Zion National Park is a scenic wonder and national treasure. With gorgeous red rock canyons, soaring sandstone cliffs, slot canyons, vistas that stretch for miles, and scenery seemingly straight out of a movie set, it’s no wonder the park attracts over 2.9 million visitors each year.
And a good portion of those 2.9 million visitors arrive from Las Vegas, as either residents or visitors looking for a side excursion during their vacation to Sin City.
It’s just 165 miles (or 264 kilometers), from Las Vegas to Zion National Park in southwestern Utah. Specifically, we’re talking about the distance when starting at the center of the Las Vegas Strip to the Zion Canyon Visitors Center at the south entrance to the park.
There are, in fact, three entrances to Zion National Park, however this southern entrance near St. George, Utah is, by far, the closest entrance to Las Vegas.
It would take you between 2 ½ and 3 hours to drive from Las Vegas to Zion National Park.
Driving from Las Vegas to Zion National Park
At 165 miles away, or roughly a 2.5 to 3 hour drive each way, a day trip to Zion is doable, but would make for a long day. Several Vegas visitors I know have stayed in either Springdale, (right outside the park), or in St. George, Utah for a night or two so that they could take full advantage of the park without feeling rushed.
(Here’s a map showing you the route from Las Vegas “A” to the Zion Canyon Visitor’s Center “B” at the park’s southern entrance.)
The drive and directions are pretty straightforward. From Las Vegas, you’ll simply want to get on Interstate 15 going east.
The first 86 miles of the 165 miles from Las Vegas to Zion is flat, boring desert landscape. At mile 86, or roughly halfway, lies the small gaming town of Mesquite, on the Nevada/Arizona line.
(Related: Distance from Las Vegas to St. George, Utah)
From there you’ll pass some more desert, crossing 29 miles across Arizona, as you climb uphill, up the Virgin River Gorge, for a total of 40 miles before reaching the town of St. George, which sits on the far southwestern edge of Utah.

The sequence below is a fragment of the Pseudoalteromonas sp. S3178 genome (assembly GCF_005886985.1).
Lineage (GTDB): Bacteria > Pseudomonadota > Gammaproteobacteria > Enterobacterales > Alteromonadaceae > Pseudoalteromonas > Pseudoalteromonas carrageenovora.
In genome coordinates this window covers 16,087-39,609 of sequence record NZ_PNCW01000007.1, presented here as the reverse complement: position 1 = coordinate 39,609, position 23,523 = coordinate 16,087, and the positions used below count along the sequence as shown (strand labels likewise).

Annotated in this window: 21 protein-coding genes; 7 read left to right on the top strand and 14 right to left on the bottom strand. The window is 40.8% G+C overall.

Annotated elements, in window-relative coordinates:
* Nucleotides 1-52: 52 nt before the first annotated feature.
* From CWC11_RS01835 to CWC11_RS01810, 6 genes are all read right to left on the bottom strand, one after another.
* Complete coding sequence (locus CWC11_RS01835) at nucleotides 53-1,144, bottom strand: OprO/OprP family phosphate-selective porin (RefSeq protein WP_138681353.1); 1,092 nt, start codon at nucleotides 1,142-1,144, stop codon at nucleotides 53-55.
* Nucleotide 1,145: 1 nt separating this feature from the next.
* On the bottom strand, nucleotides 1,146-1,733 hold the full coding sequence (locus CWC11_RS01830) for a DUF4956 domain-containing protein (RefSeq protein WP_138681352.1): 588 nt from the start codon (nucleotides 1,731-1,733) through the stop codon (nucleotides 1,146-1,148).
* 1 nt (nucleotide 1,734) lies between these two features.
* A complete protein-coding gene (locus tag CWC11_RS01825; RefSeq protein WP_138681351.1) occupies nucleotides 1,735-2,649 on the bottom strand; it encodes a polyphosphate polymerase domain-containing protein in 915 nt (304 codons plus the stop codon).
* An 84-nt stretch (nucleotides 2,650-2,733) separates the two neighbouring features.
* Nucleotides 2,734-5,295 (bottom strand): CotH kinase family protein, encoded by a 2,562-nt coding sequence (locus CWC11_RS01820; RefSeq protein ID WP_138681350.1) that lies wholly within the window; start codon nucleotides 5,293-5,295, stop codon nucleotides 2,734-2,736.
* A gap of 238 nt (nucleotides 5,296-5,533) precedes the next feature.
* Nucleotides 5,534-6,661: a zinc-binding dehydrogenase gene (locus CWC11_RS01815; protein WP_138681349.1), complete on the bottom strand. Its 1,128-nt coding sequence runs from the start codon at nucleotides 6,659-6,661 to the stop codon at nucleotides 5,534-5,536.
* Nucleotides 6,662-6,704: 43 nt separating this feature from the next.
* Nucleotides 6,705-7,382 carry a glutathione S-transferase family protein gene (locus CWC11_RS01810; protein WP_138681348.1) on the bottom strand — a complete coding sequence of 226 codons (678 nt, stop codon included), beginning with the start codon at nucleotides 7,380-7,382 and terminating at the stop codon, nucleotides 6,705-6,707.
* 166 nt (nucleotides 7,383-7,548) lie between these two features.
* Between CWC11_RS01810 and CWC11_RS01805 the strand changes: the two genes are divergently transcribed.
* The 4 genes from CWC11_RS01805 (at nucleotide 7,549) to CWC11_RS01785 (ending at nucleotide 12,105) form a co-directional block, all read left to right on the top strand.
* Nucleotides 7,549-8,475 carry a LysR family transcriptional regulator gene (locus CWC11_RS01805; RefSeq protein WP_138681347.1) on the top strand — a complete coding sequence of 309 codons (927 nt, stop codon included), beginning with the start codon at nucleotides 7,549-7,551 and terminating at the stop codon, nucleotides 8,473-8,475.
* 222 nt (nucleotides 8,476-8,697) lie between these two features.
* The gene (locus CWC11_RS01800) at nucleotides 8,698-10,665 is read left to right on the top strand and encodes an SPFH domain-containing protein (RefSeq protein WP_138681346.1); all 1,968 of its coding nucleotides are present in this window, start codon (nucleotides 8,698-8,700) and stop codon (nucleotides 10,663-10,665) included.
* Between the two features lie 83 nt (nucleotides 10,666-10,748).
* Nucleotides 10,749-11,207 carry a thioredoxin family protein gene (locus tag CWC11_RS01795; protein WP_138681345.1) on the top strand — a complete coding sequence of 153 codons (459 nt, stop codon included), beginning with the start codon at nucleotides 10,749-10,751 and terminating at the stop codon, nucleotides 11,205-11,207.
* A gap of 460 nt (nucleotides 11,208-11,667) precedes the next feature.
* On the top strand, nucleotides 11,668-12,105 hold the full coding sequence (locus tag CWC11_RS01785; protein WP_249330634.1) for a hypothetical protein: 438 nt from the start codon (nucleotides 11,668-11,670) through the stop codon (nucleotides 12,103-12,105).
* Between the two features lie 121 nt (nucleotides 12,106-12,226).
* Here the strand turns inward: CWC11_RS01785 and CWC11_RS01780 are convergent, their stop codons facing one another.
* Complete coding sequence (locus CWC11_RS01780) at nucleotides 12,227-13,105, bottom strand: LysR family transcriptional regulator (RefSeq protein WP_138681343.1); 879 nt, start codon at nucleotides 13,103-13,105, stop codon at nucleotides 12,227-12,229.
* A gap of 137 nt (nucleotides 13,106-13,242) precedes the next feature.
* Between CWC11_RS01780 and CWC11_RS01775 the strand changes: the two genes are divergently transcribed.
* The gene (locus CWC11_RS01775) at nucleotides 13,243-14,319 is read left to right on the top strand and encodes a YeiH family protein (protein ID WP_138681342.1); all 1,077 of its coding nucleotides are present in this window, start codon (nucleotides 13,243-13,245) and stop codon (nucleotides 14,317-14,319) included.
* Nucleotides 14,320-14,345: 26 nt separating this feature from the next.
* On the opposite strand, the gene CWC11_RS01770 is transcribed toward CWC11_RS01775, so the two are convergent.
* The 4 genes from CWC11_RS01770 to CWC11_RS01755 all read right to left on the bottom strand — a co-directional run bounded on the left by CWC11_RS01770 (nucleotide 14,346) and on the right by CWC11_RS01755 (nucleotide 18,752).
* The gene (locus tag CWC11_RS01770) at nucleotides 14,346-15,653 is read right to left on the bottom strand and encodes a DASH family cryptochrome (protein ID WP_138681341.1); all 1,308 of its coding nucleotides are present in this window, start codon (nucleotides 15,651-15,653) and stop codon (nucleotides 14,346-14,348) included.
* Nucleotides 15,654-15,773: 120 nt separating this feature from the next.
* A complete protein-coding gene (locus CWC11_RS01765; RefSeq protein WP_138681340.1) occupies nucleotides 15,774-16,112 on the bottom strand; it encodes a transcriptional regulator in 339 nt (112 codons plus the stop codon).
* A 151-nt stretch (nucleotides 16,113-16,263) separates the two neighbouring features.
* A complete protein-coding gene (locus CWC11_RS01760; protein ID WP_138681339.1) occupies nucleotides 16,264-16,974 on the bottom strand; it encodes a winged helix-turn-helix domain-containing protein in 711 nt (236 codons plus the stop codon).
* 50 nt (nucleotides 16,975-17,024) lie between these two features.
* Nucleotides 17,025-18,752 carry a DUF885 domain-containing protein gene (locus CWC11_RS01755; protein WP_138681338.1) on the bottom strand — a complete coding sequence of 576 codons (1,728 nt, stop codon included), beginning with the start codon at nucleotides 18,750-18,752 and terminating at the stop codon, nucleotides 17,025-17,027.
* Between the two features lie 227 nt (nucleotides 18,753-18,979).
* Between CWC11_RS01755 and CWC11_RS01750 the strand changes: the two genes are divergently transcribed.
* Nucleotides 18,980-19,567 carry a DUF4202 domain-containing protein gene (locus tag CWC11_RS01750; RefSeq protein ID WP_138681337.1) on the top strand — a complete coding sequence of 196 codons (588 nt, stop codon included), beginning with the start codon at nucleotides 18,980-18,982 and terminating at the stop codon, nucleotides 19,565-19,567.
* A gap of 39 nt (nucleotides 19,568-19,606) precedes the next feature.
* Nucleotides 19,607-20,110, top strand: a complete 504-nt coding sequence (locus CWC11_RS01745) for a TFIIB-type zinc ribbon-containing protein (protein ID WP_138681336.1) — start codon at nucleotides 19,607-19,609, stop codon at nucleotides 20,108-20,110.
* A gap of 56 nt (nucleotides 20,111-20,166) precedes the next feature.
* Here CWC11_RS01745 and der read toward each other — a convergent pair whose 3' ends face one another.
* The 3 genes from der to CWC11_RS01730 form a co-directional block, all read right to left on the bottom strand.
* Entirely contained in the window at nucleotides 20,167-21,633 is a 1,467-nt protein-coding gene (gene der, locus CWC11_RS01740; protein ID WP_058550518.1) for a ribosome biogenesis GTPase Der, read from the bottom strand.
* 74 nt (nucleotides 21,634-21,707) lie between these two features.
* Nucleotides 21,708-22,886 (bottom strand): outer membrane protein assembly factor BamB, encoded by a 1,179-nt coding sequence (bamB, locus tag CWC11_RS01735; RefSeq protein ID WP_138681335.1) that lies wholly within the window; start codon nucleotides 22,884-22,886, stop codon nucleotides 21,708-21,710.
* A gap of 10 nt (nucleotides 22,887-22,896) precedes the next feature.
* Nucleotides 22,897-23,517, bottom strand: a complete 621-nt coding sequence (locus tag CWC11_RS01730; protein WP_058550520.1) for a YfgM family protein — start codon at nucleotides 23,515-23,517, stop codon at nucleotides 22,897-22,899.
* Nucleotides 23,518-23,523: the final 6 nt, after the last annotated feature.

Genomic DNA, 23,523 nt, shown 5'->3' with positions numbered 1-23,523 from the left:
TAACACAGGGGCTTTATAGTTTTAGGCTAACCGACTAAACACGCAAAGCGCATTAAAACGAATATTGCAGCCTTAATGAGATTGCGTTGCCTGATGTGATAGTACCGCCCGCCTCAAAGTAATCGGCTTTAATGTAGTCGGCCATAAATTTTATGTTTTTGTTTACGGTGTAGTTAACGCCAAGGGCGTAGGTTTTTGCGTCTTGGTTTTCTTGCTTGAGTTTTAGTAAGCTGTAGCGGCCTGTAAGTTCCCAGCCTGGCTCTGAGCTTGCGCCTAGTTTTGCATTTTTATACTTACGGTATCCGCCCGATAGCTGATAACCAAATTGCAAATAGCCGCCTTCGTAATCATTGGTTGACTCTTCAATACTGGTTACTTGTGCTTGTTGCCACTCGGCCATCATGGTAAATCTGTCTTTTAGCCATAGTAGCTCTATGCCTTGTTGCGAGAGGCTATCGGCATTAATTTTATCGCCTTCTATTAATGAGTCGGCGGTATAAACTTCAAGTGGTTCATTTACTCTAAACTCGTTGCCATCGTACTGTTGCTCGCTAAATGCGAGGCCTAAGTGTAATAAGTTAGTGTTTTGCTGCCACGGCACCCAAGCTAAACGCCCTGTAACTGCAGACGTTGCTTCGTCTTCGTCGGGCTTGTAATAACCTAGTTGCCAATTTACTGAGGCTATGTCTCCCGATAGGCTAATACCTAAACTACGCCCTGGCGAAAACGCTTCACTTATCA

After driving through St. George, you’ll stay on I-15, getting off at exit 16, which is about 7 miles north of the middle of the town of St. George. The signs pointing you to Zion National Park are clearly marked, with the traditional brown signs signaling a national park.
Once you’re off the interstate it’s just 33 miles to the entrance to Zion National Park. You’ll pass through small towns like Hurricane and La Verkin before reaching Springdale, then the park entrance.
Once there, you’ll be able to check out the visitor’s center, see the geological history of the park’s formation, or simply take the free park shuttle for a free tour of Zion. There are also, of course, endless opportunities for hiking, bird watching, horseback riding and more.
Shuttle Service from Las Vegas to Zion National Park
Those of you not wanting to drive, nor get a rental car can take shuttles from Las Vegas to the park. For a fee of course.
Companies such as the St. George Express, and the St. George shuttle take passengers from McCarran International Airport to the park entrance. Once there, you are not your stuck at entrance, as the National Park Service runs a free shuttle through the park. In fact, during the busier summer season, traffic on the road through the park is closed to private vehicles. You can only access the park by taking this free shuttle.
As for the paid shuttles from Las Vegas to Zion: both the St. George Express and St. George shuttle run at various times, and both offer very early morning departures (6 a.m.). Thus, it’s possible to have a day trip to Zion from Las Vegas, as there are returning shuttles that would put you back at the Las Vegas airport at around 10 p.m.
Their respective websites will have the current schedules and prices, however from my research, you can expect to pay in the range of $85 to $100 per person for roundtrip shuttle service between Las Vegas and Zion National Park.
As we all know, a vacation to Las Vegas is a wild ride and exciting time, however a side trip to the peaceful serenity and beauty of Zion National Park is a quiet and relaxing change of pace. And, since it’s somewhat conveniently located only 165 miles away, it may be something you’d want to consider the next time you are visiting Las Vegas. (Photos courtesy of Les Haines, Janjko, and Quinn Dombrowski via Flickr).)